Elaine Divilly spent two months working in Zambia project managing a block production and building development as part of the Alan Kerins African Projects. In the process, she learned a lot about the realities of Africa and herself too.
My decision to travel to Africa came about quite suddenly. Over a coffee the suggestion was proposed, ‘What do you think of going to Zambia for two months as a project manager?’
Voluntary work abroad always interested me but later in life, rather than sooner. As I sat and listened to what was happening out there, I decided it was time it seize the moment. Next thing I know, it’s January 1 and I’m en route to Lusaka, Zambia!
Let’s get the facts on Zambia first.
The population is 11.9 million, of whom 6.2 million are under the age of 18. While the overall economic outlook for the country is good and possibly better than many other African countries, 64 per cent of the population live on less than €1 per day. Approximately one in six adults has HIV/AIDS. Because of this, one in five children there have lost one or both parents. Cultural traditions often leave widows without a home or resources. A married man’s siblings are entitled to ownership of his property and belongings once he has died.
Malaria is a leading killer, especially of children. Zambia’s healthcare system faces shortages of drugs, equipment, and qualified personnel, especially in rural areas. Within the educational system, there is a severe shortage of teachers.
In contrast, positives are that the gender gap in education is now less than one per cent. Organisations such as Alan Kerins African Projects are building schools, wells and latrines to bring clean water and sanitation to thousands of families helping to provide response to their needs.
Now that we have the nitty gritty down, here’s the real experience. Upon landing in Lusaka airport, my initial reaction was ‘this is pleasant’. It was warm, maybe 34 degrees - a far cry from the ice and snow I left in Ireland! I had expected more of a cultural shock. Perhaps my time spent living in South Korea and previous travels had honed the sharpness of cultural differences. But then again, there is this spirit – it’s difficult to put into words – happiness, a lightness in people that makes you feel immediately at ease in Zambia.
It was a nine-hour bus journey to my destination Mongu. Unsurprisingly it was very enjoyable. Entertainment was provided by multiple questions from children and adults sitting near me. ‘Do you have a car? Wow! Do you have brothers and sisters? Are they all living? Do they live with you? How big is your house? Will you be my friend?’
The journey took us through the Kafue National Park, where thousands of impalas live. Keeping my eyes pinned I was lucky enough to see elephants, monkeys, zebras and wildcats. Throughout the journey there are two rest-stops where women swarm you with bowls full of ground nuts, bananas, grilled maize, mangos, sitting perfectly on their heads. Their smiles radiated warmth. K2500 for 8 mini bananas – about 40 cents. If they were lucky they might make K10,000, or €1.60 each, a day.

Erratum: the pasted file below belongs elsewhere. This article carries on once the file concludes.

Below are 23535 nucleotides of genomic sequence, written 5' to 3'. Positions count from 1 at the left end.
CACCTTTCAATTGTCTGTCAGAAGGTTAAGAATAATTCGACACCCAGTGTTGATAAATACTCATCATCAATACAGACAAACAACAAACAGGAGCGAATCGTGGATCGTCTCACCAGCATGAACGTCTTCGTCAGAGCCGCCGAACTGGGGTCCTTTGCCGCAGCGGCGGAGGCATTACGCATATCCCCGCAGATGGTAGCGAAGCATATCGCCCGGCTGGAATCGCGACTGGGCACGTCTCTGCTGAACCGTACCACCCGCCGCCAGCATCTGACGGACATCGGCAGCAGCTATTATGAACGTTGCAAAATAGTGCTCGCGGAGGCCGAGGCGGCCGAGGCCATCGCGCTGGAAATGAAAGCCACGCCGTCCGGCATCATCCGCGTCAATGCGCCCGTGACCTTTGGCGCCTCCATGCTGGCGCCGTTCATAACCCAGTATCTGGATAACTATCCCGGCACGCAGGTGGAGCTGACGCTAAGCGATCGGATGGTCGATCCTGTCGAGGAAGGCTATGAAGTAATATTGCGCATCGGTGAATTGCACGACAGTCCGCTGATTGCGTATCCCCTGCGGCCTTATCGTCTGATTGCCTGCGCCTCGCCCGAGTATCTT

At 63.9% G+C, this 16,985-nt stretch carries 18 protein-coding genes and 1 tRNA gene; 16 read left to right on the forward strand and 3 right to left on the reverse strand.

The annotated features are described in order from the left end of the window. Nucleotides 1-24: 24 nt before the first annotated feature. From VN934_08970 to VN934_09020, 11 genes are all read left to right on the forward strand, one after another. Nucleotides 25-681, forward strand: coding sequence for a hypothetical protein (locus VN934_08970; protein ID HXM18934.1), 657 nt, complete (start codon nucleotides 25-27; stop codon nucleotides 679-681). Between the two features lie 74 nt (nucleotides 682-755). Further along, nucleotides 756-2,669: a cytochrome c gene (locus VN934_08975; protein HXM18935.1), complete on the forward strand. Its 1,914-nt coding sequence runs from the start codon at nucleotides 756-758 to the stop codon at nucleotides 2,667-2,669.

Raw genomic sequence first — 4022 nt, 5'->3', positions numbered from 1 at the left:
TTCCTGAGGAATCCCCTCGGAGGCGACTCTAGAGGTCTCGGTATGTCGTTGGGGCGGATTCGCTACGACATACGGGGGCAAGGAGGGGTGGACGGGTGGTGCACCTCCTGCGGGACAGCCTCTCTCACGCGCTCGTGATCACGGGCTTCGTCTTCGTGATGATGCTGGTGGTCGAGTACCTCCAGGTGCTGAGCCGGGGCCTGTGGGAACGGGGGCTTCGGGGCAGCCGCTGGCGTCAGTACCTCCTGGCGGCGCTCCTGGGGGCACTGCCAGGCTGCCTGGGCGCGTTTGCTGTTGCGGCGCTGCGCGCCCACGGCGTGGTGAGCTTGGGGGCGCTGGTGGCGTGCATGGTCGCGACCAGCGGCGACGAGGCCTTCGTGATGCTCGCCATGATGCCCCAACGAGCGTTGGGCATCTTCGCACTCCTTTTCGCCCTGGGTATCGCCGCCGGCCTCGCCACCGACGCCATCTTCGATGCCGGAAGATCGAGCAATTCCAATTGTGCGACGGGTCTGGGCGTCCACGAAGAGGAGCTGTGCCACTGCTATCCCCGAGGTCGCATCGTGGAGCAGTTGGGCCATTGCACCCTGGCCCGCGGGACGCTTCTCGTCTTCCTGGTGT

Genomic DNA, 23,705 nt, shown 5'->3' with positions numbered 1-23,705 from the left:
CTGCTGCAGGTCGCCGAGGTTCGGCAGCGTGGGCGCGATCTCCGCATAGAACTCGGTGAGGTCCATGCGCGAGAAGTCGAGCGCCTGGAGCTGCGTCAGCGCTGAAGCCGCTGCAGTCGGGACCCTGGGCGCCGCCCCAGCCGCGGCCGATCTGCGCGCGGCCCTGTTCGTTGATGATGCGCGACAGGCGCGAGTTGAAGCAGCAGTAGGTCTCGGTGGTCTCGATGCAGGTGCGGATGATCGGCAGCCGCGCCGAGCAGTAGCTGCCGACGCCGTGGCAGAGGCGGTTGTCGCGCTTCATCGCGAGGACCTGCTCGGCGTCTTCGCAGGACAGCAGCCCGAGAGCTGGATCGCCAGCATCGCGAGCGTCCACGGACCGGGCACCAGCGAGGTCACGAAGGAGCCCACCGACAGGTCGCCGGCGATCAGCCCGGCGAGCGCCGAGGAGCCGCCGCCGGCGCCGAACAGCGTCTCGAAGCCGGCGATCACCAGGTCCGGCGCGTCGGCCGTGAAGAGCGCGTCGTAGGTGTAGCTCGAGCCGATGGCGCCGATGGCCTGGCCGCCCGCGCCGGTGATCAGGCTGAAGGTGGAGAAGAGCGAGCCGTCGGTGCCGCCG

The beauty of Zambia is that no one takes life too seriously. It’s a different pace of life completely and very much brought me back to my rural childhood where time is only a word, tomorrow is another day, deadlines and targets are non-existent.
In Mongu I began working on the block making and development project. The manual and very labour intensive work make it a slow process. The workers were an incredible bunch of guys and eager to improve, help, participate – always wanting to achieve their best.
The project itself was an expansion of a guesthouse which is an income generator to support the running of the Cheshire Home and part of the overall development, which includes homes for the vulnerable, schools, and training facilities. The home is the only facility for physically disabled children in an area two and a half times the size of Ireland, providing food, medicine, corrective surgery, education and rehabilitation.
With the help of the Alan Kerins African Projects, the guest house had been refurbished and is popular with NGO workers, visiting volunteers and local chiefs.
My days were varied. Up at 6am, arrive at the workshop for 7am start, have a team briefing and then work with Augustine, the project supervisor on managing the project. We discussed issues such as production targets, co-ordinating teams, stock control, purchasing.
My best days were working as part of the block making team. Mixing and pouring cement, placing blocks – it allowed me understand first hand how manual the process is and also how taxing the work is. Granted, the workers didn’t bat an eyelid at me mixing cement! Why? Women and children usually conduct most of the field labour.